Saturday, 8 August 2020

Fruit Set in the Greater Butterfly Orchids at Christmas Common

Back in March I thought that the coronavirus restrictions might impede or worse, lead to the cancellation of the greater butterfly orchid study I am undertaking at Christmas Common, but in the last week I was able to count the number of fruits on the plants that flowered in early June.   This was the final act of the year, so this year's data has been collected without interruption.

Fruit set this year was higher than in any of the previous 3 years at an average of 47%, the number of individual flowers that were pollinated.   Night-flying moths are the pollinators, though in 10 years I have never managed to see a moth actually pollinating a plant.  A typical flower spike has 10 to 15 flowers, opening up first from the bottom of the spike.   Flowers in the middle of the spike are more likely to be pollinated than those at the bottom, and especially those late opening flowers at the top.

A few of the plants simply wither away after flowering but I have no idea why and there are no obvious differences to the majority.

I am all set now to analyse the data during the winter, though my next trio to the site will be in November to cut back bramble, and check the plant labels.   Of particular interest will be to see what inferences can be made about the impact the very dry conditions in July and August last year and in May this year had on plant numbers, and flowering behaviour.

Wednesday, 3 June 2020

Greater Butterfly Orchid Study - Fourth Year

The lockdown restrictions were eased just in time to allow me to travel down to Christmas Common in the Chilterns to count and measure the greater butterfly orchids there, for the fourth successive year.   The plants are in two enclosures to keep out deer, and in one of those enclosures - the South enclosure, which covers around 200 m2 - all the plants are individually marked once they appear.   So far 330 plants have been marked, of which 253 either flowered or had leaves above ground this year.

Part of the South enclosure
In this enclosure there were 28 flowering plants, 159 had a single leaf, and 66 had 2 leaves.   All the flowering plants were either extant in 2017, the first year of the study or first appeared in 2018.  The number of flowering plants increased by 27% on 2019, but then that was a year when snail damage had a serious impact.   Indeed the numbers are still well down on 2018, and the very dry conditions in late summer 2018 and 2019 also had an impact.   In the North enclosure and outside the enclosure there were a further 38 and 11 flowering plants respectively, bringing the overall total up to 77.

A plant in the North enclosure
 The population structure is changing.   Lots of new plants are emerging, but they are not progressing to robust, flowering plants because of damage by snails and climate factors (which I shall try to quantify).   In the North enclosure orchids are increasingly being crowded out by dog's mercury, cleavers and nettles.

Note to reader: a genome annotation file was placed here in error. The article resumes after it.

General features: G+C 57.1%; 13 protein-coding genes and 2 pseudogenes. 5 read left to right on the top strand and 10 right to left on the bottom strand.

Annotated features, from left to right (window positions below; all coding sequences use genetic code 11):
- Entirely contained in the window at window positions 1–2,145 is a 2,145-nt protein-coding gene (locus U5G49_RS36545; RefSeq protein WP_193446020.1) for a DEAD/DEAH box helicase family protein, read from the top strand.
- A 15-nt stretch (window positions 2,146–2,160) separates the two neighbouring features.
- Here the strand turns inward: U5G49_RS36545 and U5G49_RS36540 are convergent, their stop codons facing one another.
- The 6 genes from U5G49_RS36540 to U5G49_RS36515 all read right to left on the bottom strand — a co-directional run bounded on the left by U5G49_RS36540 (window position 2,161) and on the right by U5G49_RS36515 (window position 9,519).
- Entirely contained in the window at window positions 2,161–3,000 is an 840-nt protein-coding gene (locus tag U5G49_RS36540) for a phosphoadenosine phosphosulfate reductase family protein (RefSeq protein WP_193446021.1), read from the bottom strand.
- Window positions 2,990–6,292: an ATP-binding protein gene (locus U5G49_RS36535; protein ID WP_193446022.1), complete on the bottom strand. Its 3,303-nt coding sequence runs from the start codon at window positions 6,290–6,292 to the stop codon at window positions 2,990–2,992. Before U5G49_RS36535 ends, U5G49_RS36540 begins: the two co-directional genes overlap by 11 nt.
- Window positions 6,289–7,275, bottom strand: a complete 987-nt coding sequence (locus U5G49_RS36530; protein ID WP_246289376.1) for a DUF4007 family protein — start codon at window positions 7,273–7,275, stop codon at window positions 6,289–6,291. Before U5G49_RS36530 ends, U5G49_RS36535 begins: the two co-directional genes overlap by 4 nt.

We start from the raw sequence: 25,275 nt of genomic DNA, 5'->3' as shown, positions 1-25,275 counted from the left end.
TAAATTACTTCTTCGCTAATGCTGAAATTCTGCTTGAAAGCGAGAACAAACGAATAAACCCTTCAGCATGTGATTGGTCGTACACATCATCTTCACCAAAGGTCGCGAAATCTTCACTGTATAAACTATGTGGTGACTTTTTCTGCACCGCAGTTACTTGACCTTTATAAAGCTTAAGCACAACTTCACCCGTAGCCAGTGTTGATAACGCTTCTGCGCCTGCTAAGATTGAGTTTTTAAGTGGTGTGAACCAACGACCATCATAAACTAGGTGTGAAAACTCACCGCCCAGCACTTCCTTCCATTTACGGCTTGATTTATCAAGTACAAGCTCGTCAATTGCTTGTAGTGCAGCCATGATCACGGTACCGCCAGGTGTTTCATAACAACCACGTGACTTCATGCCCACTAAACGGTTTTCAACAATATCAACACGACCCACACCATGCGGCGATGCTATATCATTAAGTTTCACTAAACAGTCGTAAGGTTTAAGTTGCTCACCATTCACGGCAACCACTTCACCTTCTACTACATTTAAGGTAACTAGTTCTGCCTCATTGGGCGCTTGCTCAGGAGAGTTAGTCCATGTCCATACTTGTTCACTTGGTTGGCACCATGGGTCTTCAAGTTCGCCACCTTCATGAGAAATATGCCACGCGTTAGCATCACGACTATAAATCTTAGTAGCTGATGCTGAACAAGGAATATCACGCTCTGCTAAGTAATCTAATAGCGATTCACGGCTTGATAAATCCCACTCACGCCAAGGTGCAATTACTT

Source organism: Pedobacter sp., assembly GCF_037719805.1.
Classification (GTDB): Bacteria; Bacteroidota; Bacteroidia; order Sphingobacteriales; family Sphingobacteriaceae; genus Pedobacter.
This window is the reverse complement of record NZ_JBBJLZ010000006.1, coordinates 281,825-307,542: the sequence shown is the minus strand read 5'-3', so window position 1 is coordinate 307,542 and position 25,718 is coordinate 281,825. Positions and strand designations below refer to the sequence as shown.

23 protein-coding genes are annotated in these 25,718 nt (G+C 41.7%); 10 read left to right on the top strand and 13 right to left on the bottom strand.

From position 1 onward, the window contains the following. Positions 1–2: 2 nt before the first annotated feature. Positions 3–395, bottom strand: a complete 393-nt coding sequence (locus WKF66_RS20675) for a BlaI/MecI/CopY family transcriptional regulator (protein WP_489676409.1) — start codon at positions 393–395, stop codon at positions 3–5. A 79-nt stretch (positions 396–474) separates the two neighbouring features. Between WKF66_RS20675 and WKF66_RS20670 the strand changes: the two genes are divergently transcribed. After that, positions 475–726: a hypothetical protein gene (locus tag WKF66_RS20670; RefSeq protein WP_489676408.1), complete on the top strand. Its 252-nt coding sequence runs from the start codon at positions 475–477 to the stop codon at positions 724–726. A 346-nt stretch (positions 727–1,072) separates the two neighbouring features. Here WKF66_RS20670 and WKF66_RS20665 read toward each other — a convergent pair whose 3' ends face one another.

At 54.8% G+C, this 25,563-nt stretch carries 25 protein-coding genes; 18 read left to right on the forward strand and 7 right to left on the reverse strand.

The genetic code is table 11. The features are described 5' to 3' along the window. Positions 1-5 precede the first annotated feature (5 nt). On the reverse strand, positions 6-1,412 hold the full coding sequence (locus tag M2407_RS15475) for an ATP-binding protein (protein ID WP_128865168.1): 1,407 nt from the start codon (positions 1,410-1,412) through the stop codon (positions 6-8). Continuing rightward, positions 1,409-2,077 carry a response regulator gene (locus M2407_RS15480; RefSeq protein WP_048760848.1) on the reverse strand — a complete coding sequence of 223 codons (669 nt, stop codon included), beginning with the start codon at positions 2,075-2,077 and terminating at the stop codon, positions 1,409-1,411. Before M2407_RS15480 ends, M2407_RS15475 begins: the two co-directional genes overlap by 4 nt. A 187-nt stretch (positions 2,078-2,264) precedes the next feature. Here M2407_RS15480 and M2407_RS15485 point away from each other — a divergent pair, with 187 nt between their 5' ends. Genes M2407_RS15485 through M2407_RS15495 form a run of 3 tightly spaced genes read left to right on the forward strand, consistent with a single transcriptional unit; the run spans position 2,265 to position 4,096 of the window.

For the first time all the plants outside the South enclosure were marked and measured.   As this area is unfenced, the impact of deer, (muntjac in the main) could be seen.  In addition to the 11 flowering plants the stems of a further 3 were chewed of by deer.  

Several measurements were made on each of the flowering plants in the South enclosure - height, inflorescence, number of flowers and width of lowest leaf.   Photographs of a single flower from each plant were taken so that the flower dimensions and spur length can be calculated, though this is still to be done because it is time consuming.
Plant #205
Plant #205

Plant #205 - Length of spur measurement
With 4 years of data tracking plants individually there is lots of analysis to be done:
  • climate relationships with flowering, new plant generation and plant losses
  • morphology of flowering plants
  • repeat flowering
  • anything else that takes my fancy.
On site there is only one other orchid species, a very few common spotted orchids dotted around.

Common Spotted Orchid

Saturday, 23 May 2020

Short term extremes of weather and the impact on plants

Covid-19 must be serious; lack of rain for at least a month has not even been mentioned in the newspapers, and this in a country obsessed by the weather.  This month we have had just over 1 mm of rain so far; its a drought!

I went to my nearby meadow at the beginning of the week, and where a couple of weeks ago there were 4 butterfly orchids in bud out of a total of around 25 plants, the dry weather has had a significant impact, shrivelling up the buds and the leaves.   There won't be any flowers this year, and given the state of the leaves they are unlikely to produce sizeable enough tubers for next year's plants to thrive.   I fear that this relatively short spell of continuous dry weather might well have seriously impaired this little population of orchids for two to three years.